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A mill is a device that breaks solid materials into smaller pieces by grinding, crushing, or cutting. Such comminution is an important unit operation in many processes. There are many different types of mills and many types of materials processed in them. Historically mills were powered by hand (e.g., via a hand crank), working animal (e.g., horse mill), wind (windmill) or water (watermill). Today they are usually powered by electricity.

The grinding of solid materials occurs through mechanical forces that break up the structure by overcoming the interior bonding forces. After the grinding the state of the solid is changed: the grain size, the grain size disposition and the grain shape.

Milling also refers to the process of breaking down, separating, sizing, or classifying aggregate material. For instance rock crushing or grinding to produce uniform aggregate size for construction purposes, or separation of rock, soil or aggregate material for the purposes of structural fill or land reclamation activities. Aggregate milling processes are also used to remove or separate contamination or moisture from aggregate or soil and to produce "dry fills" prior to transport or structural filling.

Grinding may serve the following purposes in engineering:

  • increase of the surface area of a solid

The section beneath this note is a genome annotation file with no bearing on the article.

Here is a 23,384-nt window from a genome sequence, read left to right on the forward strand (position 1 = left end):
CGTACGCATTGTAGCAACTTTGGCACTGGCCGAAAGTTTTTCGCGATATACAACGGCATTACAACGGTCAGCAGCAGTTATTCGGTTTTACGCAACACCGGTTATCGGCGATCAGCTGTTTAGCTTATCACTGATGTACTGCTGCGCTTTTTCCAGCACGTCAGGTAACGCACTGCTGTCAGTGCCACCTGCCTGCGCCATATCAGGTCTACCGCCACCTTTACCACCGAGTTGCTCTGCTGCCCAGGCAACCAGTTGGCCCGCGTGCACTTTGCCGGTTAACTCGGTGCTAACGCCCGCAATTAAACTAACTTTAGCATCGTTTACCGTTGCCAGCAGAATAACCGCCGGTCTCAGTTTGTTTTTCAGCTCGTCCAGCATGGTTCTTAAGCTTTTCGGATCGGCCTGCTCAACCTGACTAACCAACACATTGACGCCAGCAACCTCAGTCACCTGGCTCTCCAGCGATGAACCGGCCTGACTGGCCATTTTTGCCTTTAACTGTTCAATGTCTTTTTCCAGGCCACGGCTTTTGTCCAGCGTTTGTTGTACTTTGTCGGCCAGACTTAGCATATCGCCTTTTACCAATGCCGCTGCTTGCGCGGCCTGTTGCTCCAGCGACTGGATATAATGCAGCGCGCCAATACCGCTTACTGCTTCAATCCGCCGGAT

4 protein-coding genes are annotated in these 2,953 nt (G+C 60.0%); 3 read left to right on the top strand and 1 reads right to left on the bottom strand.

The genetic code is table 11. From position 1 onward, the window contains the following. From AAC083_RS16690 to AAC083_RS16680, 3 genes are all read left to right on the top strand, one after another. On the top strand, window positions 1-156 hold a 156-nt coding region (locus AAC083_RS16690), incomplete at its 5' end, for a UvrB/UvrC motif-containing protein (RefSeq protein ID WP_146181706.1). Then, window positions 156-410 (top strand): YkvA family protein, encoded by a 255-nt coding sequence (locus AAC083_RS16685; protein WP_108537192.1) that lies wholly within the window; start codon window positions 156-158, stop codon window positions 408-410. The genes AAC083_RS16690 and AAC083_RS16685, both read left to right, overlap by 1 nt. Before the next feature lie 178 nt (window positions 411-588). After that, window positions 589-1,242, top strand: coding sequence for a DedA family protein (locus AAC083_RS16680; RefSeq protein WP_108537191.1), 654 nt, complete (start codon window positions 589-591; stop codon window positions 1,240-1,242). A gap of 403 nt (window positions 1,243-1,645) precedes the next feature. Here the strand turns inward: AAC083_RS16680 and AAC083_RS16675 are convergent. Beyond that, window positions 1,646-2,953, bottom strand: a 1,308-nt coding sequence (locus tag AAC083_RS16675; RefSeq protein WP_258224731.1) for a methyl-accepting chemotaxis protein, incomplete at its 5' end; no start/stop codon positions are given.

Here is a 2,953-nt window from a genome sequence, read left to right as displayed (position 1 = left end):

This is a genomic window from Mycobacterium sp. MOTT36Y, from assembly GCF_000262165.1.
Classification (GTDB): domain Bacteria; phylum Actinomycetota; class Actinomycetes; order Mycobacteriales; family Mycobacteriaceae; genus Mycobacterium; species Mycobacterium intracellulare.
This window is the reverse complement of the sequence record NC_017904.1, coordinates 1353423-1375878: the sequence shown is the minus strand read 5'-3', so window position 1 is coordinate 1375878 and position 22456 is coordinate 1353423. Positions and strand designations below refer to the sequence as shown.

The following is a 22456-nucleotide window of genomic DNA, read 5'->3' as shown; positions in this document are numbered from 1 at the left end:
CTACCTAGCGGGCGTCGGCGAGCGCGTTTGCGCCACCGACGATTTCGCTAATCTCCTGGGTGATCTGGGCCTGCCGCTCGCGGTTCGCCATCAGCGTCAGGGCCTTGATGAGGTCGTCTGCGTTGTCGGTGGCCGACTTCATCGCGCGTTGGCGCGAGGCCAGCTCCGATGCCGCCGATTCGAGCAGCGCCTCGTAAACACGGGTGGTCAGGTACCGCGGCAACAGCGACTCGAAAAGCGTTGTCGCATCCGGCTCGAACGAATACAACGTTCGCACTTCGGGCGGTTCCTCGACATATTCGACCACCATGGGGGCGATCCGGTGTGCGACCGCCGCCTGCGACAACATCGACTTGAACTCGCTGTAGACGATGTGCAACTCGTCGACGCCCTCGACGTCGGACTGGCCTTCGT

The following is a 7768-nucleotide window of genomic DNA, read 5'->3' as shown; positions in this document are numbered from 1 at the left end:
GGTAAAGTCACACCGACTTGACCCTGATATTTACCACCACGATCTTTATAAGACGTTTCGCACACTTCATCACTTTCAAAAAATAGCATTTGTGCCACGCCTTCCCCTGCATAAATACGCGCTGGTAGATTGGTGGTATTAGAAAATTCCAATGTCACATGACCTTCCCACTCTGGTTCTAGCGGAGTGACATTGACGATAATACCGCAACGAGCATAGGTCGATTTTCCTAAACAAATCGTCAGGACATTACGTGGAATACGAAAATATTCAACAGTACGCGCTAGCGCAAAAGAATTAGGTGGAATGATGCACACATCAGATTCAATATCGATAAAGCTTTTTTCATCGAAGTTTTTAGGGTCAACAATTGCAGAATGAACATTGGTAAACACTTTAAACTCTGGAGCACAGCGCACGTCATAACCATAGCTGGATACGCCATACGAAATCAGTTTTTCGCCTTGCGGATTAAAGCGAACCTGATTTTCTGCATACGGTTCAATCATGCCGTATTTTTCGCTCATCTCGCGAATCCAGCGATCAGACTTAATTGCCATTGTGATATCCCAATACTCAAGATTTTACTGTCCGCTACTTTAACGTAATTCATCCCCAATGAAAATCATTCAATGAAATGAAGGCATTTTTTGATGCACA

• manufacturing of a solid with a desired grain size
  • pulping of resources

A VSI mill throws rock or ore particles against a wear plate by slinging them from a spinning center that rotates on a vertical shaft. This type of mill uses the same principle as a VSI crusher.

Tower mill

Tower mills, often called vertical mills, stirred mills or regrind mills, are a more efficient means of grinding material at smaller particle sizes, and can be used after ball mills in a grinding process. Like ball mills, grinding (steel) balls or pebbles are often added to stirr

Tower mills, often called vertical mills, stirred mills or regrind mills, are a more efficient means of grinding material at smaller particle sizes, and can be used after ball mills in a grinding process. Like ball mills, grinding (steel) balls or pebbles are often added to stirred mills to help grind ore, however these mills contain a large screw mounted vertically to lift and grind material. In tower mills, there is no cascading action as in standard grinding mills. Stirred mills are also common for mixing quicklime (CaO) into a lime slurry. There are several advantages to the tower mill: low noise, efficient energy usage, and low operating costs.

Types of grinding mills